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Trump could learn something from sumo wrestlers

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President Trump watched a sumo competition while visiting Japan, and — who knew? — he seemed to enjoy seeing corpulent men applauded for shoving others off the stage with brute force.

From his seat, beside the Japanese prime minister, it must have looked as if sumo, with its throwing, tripping and slapping, is a no-holds-barred endeavor, much like the Trump presidency.

But this is unfair to sumo. Sumo has a strict code of rules, in which the champion employs one of 82 kimarite, or winning moves. Use of illegal moves (kinjite) such as grabbing an opponent’s topknot or groin, or striking with a closed fist, brings disgrace on the fighter and, at the top level, national scandal.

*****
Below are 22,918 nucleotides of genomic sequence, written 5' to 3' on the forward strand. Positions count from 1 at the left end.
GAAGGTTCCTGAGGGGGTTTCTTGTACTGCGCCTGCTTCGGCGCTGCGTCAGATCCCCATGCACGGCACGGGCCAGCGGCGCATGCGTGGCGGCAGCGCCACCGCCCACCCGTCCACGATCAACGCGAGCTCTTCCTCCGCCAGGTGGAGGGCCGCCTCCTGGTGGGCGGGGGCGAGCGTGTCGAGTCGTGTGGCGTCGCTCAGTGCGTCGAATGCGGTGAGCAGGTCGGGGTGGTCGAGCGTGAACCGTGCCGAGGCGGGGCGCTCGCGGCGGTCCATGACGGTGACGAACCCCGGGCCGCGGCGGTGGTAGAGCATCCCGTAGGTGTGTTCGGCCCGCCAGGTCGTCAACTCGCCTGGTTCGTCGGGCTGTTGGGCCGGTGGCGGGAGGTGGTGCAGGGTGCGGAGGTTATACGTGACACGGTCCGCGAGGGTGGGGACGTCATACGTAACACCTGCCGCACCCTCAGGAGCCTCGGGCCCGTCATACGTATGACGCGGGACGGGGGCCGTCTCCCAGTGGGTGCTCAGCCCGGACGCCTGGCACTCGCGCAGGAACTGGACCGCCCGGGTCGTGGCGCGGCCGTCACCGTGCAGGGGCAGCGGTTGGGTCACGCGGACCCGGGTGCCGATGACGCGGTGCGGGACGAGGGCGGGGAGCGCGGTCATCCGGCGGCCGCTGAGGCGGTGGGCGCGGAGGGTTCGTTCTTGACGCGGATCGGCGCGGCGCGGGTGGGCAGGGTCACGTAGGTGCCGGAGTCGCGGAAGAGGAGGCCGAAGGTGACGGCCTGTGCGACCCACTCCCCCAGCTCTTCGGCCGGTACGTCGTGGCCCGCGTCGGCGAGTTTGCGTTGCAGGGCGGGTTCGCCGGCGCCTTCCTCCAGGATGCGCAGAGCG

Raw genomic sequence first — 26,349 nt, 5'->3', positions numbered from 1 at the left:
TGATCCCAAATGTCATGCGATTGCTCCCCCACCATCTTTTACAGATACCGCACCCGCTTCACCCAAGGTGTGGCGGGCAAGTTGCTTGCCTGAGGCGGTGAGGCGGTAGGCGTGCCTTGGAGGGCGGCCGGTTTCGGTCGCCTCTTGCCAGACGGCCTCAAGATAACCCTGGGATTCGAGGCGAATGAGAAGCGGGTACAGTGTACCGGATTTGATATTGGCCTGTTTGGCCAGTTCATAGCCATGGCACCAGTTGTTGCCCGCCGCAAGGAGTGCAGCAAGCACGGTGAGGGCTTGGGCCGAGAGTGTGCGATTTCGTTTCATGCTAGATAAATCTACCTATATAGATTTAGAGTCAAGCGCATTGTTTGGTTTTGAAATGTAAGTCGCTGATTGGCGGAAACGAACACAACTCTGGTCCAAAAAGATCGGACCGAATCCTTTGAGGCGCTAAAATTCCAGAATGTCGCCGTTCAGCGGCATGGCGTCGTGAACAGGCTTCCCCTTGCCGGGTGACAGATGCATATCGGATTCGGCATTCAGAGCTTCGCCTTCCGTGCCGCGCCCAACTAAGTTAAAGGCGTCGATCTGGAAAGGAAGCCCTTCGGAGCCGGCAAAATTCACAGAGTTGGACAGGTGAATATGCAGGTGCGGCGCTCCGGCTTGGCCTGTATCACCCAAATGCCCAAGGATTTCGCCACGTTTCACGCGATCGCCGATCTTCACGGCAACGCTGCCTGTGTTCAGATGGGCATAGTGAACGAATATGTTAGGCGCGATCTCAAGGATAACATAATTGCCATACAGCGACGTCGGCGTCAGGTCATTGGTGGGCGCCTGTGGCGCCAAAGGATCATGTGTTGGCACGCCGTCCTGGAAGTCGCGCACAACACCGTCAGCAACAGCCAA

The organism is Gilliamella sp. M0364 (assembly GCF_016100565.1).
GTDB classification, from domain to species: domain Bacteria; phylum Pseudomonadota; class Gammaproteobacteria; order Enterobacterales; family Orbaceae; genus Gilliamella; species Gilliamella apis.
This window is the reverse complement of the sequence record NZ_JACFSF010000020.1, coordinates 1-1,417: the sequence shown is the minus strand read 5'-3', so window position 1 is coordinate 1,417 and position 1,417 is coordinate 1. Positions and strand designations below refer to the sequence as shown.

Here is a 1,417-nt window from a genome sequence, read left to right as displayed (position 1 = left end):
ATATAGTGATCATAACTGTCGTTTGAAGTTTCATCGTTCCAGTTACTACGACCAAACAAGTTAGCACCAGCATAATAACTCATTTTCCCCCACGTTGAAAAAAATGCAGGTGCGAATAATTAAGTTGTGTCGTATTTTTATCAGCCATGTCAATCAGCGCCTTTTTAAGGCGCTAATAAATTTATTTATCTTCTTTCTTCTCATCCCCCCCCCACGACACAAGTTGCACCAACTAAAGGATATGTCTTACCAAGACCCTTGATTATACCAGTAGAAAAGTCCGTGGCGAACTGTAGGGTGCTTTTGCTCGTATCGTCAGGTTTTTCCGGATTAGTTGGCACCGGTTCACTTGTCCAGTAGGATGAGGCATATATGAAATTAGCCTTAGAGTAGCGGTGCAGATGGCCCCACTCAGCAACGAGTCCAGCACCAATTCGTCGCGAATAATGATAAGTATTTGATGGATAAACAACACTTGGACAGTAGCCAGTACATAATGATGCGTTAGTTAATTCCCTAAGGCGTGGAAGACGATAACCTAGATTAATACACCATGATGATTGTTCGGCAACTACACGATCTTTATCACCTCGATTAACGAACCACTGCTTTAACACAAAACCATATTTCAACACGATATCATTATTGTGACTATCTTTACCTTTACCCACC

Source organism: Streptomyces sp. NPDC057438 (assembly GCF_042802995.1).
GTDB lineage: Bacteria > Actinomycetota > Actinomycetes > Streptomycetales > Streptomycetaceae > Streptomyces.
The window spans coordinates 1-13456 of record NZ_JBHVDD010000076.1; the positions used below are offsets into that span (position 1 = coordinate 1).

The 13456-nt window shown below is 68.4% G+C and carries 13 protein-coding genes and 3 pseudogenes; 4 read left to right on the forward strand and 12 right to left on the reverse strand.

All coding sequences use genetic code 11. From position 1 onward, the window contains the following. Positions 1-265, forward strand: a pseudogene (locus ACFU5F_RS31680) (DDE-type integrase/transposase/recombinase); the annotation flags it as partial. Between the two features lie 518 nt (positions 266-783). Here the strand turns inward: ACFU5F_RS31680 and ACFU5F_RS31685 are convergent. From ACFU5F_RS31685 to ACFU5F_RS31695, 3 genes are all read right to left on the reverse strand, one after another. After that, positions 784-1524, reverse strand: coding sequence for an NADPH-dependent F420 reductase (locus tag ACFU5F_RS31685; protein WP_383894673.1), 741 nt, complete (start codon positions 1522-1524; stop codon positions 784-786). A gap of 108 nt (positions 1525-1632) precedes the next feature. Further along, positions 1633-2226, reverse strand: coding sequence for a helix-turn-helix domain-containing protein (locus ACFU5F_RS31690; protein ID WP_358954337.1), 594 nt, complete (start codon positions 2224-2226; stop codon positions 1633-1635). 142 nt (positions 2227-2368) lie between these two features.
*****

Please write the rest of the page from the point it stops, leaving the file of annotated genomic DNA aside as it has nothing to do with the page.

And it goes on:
To teach young wrestlers to avoid kinjite, the Japanese hold shokkiri – staged sumo matches in which the contestants poke eyes, pull hair, give wedgies and perform other fouls, all to comic effect.

Shokkiri, with its big, misbehaving men, is a bit like American professional wrestling. And it’s a whole lot like Trump’s trip to Japan: A series of fouls, deliberately performed.

Pulling by the topknot: Japanese Prime Minister Shinzo Abe proclaimed that “North Korea launched short-range ballistic missiles” in defiance of the U.N. Security Council. But Trump, with Abe at his side, falsely proclaimed, “there have been no ballistic missiles going out,” and said he’s “very happy........

© Washington Post